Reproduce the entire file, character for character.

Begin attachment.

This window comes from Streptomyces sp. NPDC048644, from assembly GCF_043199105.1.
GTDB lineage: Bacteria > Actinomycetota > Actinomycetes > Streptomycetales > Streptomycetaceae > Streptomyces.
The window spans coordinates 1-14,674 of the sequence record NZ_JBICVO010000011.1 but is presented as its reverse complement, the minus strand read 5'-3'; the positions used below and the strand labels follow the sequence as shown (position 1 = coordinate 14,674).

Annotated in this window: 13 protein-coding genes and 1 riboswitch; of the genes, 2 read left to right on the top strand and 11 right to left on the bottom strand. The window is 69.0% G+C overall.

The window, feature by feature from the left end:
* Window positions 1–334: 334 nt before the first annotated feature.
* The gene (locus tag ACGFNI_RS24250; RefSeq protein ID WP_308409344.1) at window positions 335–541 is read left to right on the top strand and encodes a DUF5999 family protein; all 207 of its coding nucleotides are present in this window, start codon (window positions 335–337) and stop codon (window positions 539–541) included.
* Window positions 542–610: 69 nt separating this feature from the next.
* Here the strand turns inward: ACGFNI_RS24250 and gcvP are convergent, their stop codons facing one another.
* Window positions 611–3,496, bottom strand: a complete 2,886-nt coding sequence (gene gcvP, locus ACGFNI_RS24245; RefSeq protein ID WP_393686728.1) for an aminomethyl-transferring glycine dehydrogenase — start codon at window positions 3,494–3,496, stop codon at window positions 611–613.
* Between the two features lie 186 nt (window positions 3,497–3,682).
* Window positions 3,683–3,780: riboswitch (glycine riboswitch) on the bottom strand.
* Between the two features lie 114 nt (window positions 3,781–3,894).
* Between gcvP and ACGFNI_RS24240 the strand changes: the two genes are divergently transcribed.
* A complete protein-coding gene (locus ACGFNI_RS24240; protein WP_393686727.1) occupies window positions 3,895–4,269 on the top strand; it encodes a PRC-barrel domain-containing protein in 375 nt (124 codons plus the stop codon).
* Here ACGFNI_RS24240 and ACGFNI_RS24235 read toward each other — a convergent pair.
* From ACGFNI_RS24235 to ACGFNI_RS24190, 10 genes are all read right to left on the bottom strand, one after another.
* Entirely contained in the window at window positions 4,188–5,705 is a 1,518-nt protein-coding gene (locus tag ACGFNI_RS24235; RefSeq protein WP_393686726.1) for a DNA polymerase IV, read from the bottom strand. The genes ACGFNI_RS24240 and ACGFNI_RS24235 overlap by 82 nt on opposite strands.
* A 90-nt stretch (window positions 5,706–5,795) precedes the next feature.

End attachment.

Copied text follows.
This window comes from Streptomyces sp. NPDC048644, from assembly GCF_043199105.1.
GTDB lineage: Bacteria > Actinomycetota > Actinomycetes > Streptomycetales > Streptomycetaceae > Streptomyces.
The window spans coordinates 1-14,674 of the sequence record NZ_JBICVO010000011.1 but is presented as its reverse complement, the minus strand read 5'-3'; the positions used below and the strand labels follow the sequence as shown (position 1 = coordinate 14,674).

Annotated in this window: 13 protein-coding genes and 1 riboswitch; of the genes, 2 read left to right on the top strand and 11 right to left on the bottom strand. The window is 69.0% G+C overall.

The window, feature by feature from the left end:
* Window positions 1–334: 334 nt before the first annotated feature.
* The gene (locus tag ACGFNI_RS24250; RefSeq protein ID WP_308409344.1) at window positions 335–541 is read left to right on the top strand and encodes a DUF5999 family protein; all 207 of its coding nucleotides are present in this window, start codon (window positions 335–337) and stop codon (window positions 539–541) included.
* Window positions 542–610: 69 nt separating this feature from the next.
* Here the strand turns inward: ACGFNI_RS24250 and gcvP are convergent, their stop codons facing one another.
* Window positions 611–3,496, bottom strand: a complete 2,886-nt coding sequence (gene gcvP, locus ACGFNI_RS24245; RefSeq protein ID WP_393686728.1) for an aminomethyl-transferring glycine dehydrogenase — start codon at window positions 3,494–3,496, stop codon at window positions 611–613.
* Between the two features lie 186 nt (window positions 3,497–3,682).
* Window positions 3,683–3,780: riboswitch (glycine riboswitch) on the bottom strand.
* Between the two features lie 114 nt (window positions 3,781–3,894).
* Between gcvP and ACGFNI_RS24240 the strand changes: the two genes are divergently transcribed.
* A complete protein-coding gene (locus ACGFNI_RS24240; protein WP_393686727.1) occupies window positions 3,895–4,269 on the top strand; it encodes a PRC-barrel domain-containing protein in 375 nt (124 codons plus the stop codon).
* Here ACGFNI_RS24240 and ACGFNI_RS24235 read toward each other — a convergent pair.
* From ACGFNI_RS24235 to ACGFNI_RS24190, 10 genes are all read right to left on the bottom strand, one after another.
* Entirely contained in the window at window positions 4,188–5,705 is a 1,518-nt protein-coding gene (locus tag ACGFNI_RS24235; RefSeq protein WP_393686726.1) for a DNA polymerase IV, read from the bottom strand. The genes ACGFNI_RS24240 and ACGFNI_RS24235 overlap by 82 nt on opposite strands.
* A 90-nt stretch (window positions 5,706–5,795) precedes the next feature.